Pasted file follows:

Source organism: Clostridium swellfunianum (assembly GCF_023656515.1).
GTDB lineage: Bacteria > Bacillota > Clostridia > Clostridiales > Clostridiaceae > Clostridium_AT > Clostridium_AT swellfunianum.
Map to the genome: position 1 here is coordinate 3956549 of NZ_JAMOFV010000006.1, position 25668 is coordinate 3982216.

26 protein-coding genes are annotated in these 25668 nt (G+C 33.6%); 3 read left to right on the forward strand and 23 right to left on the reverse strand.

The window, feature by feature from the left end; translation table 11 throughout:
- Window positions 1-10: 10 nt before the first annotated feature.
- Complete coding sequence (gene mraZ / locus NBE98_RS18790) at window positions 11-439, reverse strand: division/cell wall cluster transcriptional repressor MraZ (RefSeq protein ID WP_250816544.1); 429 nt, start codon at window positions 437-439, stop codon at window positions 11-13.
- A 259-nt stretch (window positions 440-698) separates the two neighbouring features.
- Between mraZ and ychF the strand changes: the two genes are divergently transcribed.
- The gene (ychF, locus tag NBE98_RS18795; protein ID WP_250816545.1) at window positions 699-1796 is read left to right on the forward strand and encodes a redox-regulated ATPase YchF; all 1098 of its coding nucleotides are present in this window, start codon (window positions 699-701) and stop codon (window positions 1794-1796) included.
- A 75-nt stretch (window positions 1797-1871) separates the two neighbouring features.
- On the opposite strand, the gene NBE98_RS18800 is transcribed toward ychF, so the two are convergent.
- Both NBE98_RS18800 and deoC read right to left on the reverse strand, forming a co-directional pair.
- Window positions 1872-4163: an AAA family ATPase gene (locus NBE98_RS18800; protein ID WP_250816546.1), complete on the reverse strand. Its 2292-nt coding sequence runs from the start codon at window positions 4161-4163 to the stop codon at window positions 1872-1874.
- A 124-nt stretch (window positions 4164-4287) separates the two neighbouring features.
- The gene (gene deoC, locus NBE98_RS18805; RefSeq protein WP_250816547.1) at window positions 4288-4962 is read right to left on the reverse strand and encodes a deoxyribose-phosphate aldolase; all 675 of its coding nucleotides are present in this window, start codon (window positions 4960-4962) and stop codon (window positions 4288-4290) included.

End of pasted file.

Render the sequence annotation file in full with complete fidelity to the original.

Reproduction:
Source organism: Clostridium swellfunianum (assembly GCF_023656515.1).
GTDB lineage: Bacteria > Bacillota > Clostridia > Clostridiales > Clostridiaceae > Clostridium_AT > Clostridium_AT swellfunianum.
Map to the genome: position 1 here is coordinate 3956549 of NZ_JAMOFV010000006.1, position 25668 is coordinate 3982216.

26 protein-coding genes are annotated in these 25668 nt (G+C 33.6%); 3 read left to right on the forward strand and 23 right to left on the reverse strand.

The window, feature by feature from the left end; translation table 11 throughout:
- Window positions 1-10: 10 nt before the first annotated feature.
- Complete coding sequence (gene mraZ / locus NBE98_RS18790) at window positions 11-439, reverse strand: division/cell wall cluster transcriptional repressor MraZ (RefSeq protein ID WP_250816544.1); 429 nt, start codon at window positions 437-439, stop codon at window positions 11-13.
- A 259-nt stretch (window positions 440-698) separates the two neighbouring features.
- Between mraZ and ychF the strand changes: the two genes are divergently transcribed.
- The gene (ychF, locus tag NBE98_RS18795; protein ID WP_250816545.1) at window positions 699-1796 is read left to right on the forward strand and encodes a redox-regulated ATPase YchF; all 1098 of its coding nucleotides are present in this window, start codon (window positions 699-701) and stop codon (window positions 1794-1796) included.
- A 75-nt stretch (window positions 1797-1871) separates the two neighbouring features.
- On the opposite strand, the gene NBE98_RS18800 is transcribed toward ychF, so the two are convergent.
- Both NBE98_RS18800 and deoC read right to left on the reverse strand, forming a co-directional pair.
- Window positions 1872-4163: an AAA family ATPase gene (locus NBE98_RS18800; protein ID WP_250816546.1), complete on the reverse strand. Its 2292-nt coding sequence runs from the start codon at window positions 4161-4163 to the stop codon at window positions 1872-1874.
- A 124-nt stretch (window positions 4164-4287) separates the two neighbouring features.
- The gene (gene deoC, locus NBE98_RS18805; RefSeq protein WP_250816547.1) at window positions 4288-4962 is read right to left on the reverse strand and encodes a deoxyribose-phosphate aldolase; all 675 of its coding nucleotides are present in this window, start codon (window positions 4960-4962) and stop codon (window positions 4288-4290) included.